Stuart Steenstra with his dog Jayda in the kitchen of his flood-damaged home.
Stuart Steenstra with his dog Jayda in the kitchen of his flood-damaged home. David Nielsen

Floods won't beat David Street

ALMOST two weeks after the floods that devastated scores of Ipswich homes the clean-up is almost over and families are left to rebuild their shattered lives.

A walk down one of the most heavily-inundated roads – David Street in North Booval – reveals a community of people who have lost clothes, property and furnishings.

The houses have been washed and cleaned, but a faint smell of the flood still remains, and huge skips stuffed with rubbish which was once prized furniture and household items line the street.

But the families, some of whom still live in their gutted properties, refuse to be broken and have vowed to rebuild.

On the potholed and dusty David Street lives Stuart Steenstra, who is still overwhelmed by the community spirit during the clean-up, with some people putting on free sausage sizzles and dozens of volunteers arriving to help.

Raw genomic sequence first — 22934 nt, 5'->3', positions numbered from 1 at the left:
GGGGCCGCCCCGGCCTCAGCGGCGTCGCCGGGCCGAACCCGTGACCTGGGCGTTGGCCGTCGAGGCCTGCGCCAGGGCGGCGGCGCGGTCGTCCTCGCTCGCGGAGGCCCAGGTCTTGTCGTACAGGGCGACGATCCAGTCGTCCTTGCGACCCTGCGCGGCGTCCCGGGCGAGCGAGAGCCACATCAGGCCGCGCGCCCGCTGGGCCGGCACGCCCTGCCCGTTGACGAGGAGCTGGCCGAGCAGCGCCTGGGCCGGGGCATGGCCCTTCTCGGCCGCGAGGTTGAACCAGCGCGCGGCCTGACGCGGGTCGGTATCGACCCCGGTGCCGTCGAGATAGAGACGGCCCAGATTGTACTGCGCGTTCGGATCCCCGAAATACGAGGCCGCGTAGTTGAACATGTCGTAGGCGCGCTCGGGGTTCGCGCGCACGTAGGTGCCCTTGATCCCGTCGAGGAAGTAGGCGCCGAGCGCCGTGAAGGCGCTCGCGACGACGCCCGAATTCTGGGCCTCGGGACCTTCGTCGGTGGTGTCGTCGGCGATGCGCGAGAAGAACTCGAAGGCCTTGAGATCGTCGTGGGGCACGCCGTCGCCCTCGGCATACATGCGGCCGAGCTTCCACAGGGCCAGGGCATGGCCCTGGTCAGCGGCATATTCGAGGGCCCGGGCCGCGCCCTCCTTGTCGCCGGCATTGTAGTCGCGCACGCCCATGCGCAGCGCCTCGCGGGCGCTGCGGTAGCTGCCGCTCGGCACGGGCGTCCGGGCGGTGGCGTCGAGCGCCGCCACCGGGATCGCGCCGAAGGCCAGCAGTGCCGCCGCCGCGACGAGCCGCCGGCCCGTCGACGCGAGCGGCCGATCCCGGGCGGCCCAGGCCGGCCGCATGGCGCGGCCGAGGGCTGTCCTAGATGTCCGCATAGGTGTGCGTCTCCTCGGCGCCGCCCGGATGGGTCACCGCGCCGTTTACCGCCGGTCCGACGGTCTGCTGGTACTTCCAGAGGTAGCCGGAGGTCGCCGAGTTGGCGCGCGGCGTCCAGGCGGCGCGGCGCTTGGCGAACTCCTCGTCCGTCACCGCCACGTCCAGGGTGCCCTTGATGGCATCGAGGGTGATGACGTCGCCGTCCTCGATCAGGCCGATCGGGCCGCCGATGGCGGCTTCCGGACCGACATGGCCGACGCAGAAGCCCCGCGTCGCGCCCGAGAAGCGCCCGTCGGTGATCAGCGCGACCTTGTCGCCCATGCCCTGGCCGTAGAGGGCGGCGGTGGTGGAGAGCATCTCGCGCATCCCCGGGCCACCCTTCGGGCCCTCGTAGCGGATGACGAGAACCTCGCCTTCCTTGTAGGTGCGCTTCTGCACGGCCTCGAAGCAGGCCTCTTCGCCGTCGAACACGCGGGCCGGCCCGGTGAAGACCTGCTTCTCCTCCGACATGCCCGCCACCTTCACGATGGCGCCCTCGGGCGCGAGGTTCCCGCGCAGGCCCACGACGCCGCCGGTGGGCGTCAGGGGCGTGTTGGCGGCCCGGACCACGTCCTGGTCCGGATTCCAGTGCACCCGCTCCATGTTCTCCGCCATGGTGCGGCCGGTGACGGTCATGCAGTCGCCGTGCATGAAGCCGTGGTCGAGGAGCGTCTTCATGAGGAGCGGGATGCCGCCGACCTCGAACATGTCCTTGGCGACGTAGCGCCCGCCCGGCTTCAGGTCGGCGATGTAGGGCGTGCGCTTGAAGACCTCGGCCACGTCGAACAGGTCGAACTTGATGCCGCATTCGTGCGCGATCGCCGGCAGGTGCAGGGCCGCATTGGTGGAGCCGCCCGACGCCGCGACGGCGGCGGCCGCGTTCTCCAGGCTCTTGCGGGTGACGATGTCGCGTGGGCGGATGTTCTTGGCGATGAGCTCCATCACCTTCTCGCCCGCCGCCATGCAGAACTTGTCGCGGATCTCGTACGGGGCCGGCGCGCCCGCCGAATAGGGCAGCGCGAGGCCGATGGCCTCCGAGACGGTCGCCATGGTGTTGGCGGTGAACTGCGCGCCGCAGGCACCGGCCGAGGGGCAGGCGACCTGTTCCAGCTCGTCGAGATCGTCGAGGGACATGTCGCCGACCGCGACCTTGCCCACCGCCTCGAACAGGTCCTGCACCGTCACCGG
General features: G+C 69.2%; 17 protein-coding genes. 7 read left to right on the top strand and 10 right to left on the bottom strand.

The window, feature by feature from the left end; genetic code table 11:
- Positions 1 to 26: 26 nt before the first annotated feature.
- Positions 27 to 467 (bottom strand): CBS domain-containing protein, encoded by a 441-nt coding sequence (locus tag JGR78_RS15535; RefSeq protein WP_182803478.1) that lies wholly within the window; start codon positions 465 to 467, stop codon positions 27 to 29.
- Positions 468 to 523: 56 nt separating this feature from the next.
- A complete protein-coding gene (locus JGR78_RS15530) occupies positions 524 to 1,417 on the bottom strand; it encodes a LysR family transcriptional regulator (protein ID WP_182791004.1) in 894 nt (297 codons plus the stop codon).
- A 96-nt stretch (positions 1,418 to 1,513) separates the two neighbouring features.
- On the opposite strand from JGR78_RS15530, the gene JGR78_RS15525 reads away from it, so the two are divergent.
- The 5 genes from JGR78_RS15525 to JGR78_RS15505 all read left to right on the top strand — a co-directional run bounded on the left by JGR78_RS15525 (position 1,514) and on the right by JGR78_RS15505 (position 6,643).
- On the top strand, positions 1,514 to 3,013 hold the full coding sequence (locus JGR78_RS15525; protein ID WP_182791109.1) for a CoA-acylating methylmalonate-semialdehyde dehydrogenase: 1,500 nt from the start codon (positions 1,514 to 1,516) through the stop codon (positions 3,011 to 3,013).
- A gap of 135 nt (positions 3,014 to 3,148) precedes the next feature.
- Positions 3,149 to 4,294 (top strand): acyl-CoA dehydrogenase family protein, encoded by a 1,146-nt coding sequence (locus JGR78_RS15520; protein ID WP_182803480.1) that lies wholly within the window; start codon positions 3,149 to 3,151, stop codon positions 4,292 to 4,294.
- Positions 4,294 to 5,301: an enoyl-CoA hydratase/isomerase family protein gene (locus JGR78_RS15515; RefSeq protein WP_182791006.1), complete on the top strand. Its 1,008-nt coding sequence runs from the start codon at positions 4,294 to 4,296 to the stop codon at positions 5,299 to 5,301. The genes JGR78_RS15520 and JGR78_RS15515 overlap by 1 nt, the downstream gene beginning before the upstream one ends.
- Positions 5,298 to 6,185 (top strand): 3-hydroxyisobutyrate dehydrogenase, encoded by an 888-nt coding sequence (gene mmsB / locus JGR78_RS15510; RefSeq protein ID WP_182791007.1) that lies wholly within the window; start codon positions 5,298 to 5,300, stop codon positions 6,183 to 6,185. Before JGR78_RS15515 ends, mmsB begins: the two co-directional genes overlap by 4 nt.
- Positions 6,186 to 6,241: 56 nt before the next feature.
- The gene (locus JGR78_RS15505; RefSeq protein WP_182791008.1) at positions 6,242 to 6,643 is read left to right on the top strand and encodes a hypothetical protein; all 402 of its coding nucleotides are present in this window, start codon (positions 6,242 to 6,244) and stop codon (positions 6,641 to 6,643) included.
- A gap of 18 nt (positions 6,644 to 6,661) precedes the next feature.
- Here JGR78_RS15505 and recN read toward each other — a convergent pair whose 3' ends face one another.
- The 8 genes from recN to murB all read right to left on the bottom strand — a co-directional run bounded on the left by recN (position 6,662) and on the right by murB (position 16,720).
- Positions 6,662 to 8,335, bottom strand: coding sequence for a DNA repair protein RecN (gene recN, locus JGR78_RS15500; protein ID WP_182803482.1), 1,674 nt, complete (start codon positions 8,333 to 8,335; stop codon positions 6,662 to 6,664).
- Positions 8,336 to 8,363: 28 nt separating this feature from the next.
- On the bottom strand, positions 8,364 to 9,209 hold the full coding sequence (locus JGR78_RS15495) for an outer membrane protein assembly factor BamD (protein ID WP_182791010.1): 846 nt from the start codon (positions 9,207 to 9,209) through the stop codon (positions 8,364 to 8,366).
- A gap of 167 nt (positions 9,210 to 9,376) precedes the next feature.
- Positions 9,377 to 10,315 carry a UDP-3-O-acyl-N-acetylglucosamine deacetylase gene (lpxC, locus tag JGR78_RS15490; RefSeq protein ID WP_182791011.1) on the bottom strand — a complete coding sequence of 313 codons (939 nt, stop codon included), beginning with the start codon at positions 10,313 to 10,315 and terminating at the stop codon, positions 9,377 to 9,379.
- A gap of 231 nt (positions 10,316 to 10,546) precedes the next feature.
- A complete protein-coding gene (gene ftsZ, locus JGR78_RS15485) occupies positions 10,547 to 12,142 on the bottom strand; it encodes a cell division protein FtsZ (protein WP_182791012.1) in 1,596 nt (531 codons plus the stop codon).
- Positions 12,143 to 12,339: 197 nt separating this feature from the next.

Mr Steenstra, who lives with his Rottweiler Jayda, had short notice of the imminent flood and only a few hours to grab a few possessions.

The water rose near the top of his doorframes and covered everything in a layer of mud and murky water.

But standing in the shell of his kitchen a fortnight after the disaster, Mr Steenstra is positive about the future.

“I came out a little better than most I think – I still have my walls – it’s a fibro house,” Mr Steenstra said.

Looking around at his home, Mr Steenstra smiled and said: “To have it looking like this is pretty good and I’m thankful it’s a pretty solid old house.”

The 58-year-old was covered for flood surge but not floods in his insurance policy but shrugged off the disappointing news.

“We’ve got to start from scratch; I lost everything,” he said. “But something like this shows you there are a lot of good people around.

“I think we’ll get over it – it’s only material things.”